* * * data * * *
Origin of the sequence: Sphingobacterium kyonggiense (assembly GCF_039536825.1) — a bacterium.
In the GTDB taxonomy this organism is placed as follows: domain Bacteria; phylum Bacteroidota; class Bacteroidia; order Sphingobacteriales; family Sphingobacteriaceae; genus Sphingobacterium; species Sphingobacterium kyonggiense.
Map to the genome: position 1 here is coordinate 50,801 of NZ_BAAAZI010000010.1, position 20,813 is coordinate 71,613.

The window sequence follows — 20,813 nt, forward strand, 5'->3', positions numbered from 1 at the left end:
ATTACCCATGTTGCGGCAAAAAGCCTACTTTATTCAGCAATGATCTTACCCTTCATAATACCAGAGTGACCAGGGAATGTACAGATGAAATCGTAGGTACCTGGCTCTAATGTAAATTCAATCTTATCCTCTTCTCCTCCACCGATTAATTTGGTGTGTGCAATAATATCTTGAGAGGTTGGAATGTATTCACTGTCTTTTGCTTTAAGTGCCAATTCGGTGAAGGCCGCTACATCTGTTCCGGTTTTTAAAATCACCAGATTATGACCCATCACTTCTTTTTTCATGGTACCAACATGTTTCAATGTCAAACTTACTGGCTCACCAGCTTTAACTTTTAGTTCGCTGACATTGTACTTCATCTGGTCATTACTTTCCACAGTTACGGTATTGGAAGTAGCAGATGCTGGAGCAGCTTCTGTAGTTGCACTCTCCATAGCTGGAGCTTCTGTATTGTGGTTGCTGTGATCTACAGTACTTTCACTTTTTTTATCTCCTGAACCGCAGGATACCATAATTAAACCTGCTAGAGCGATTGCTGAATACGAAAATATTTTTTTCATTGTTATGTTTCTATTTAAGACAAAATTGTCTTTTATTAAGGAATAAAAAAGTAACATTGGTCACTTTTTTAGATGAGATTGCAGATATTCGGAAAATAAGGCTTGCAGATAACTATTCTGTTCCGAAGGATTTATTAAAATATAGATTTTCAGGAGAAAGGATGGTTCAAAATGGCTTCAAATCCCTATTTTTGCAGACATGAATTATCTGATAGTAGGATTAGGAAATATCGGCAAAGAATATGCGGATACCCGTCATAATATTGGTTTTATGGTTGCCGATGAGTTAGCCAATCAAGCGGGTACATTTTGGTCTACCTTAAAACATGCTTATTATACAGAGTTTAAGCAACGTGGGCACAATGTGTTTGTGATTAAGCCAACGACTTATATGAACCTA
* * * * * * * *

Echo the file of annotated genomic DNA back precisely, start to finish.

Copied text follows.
Origin of the sequence: Sphingobacterium kyonggiense (assembly GCF_039536825.1) — a bacterium.
In the GTDB taxonomy this organism is placed as follows: domain Bacteria; phylum Bacteroidota; class Bacteroidia; order Sphingobacteriales; family Sphingobacteriaceae; genus Sphingobacterium; species Sphingobacterium kyonggiense.
Map to the genome: position 1 here is coordinate 50,801 of NZ_BAAAZI010000010.1, position 20,813 is coordinate 71,613.

The window sequence follows — 20,813 nt, forward strand, 5'->3', positions numbered from 1 at the left end:
ATTACCCATGTTGCGGCAAAAAGCCTACTTTATTCAGCAATGATCTTACCCTTCATAATACCAGAGTGACCAGGGAATGTACAGATGAAATCGTAGGTACCTGGCTCTAATGTAAATTCAATCTTATCCTCTTCTCCTCCACCGATTAATTTGGTGTGTGCAATAATATCTTGAGAGGTTGGAATGTATTCACTGTCTTTTGCTTTAAGTGCCAATTCGGTGAAGGCCGCTACATCTGTTCCGGTTTTTAAAATCACCAGATTATGACCCATCACTTCTTTTTTCATGGTACCAACATGTTTCAATGTCAAACTTACTGGCTCACCAGCTTTAACTTTTAGTTCGCTGACATTGTACTTCATCTGGTCATTACTTTCCACAGTTACGGTATTGGAAGTAGCAGATGCTGGAGCAGCTTCTGTAGTTGCACTCTCCATAGCTGGAGCTTCTGTATTGTGGTTGCTGTGATCTACAGTACTTTCACTTTTTTTATCTCCTGAACCGCAGGATACCATAATTAAACCTGCTAGAGCGATTGCTGAATACGAAAATATTTTTTTCATTGTTATGTTTCTATTTAAGACAAAATTGTCTTTTATTAAGGAATAAAAAAGTAACATTGGTCACTTTTTTAGATGAGATTGCAGATATTCGGAAAATAAGGCTTGCAGATAACTATTCTGTTCCGAAGGATTTATTAAAATATAGATTTTCAGGAGAAAGGATGGTTCAAAATGGCTTCAAATCCCTATTTTTGCAGACATGAATTATCTGATAGTAGGATTAGGAAATATCGGCAAAGAATATGCGGATACCCGTCATAATATTGGTTTTATGGTTGCCGATGAGTTAGCCAATCAAGCGGGTACATTTTGGTCTACCTTAAAACATGCTTATTATACAGAGTTTAAGCAACGTGGGCACAATGTGTTTGTGATTAAGCCAACGACTTATATGAACCTA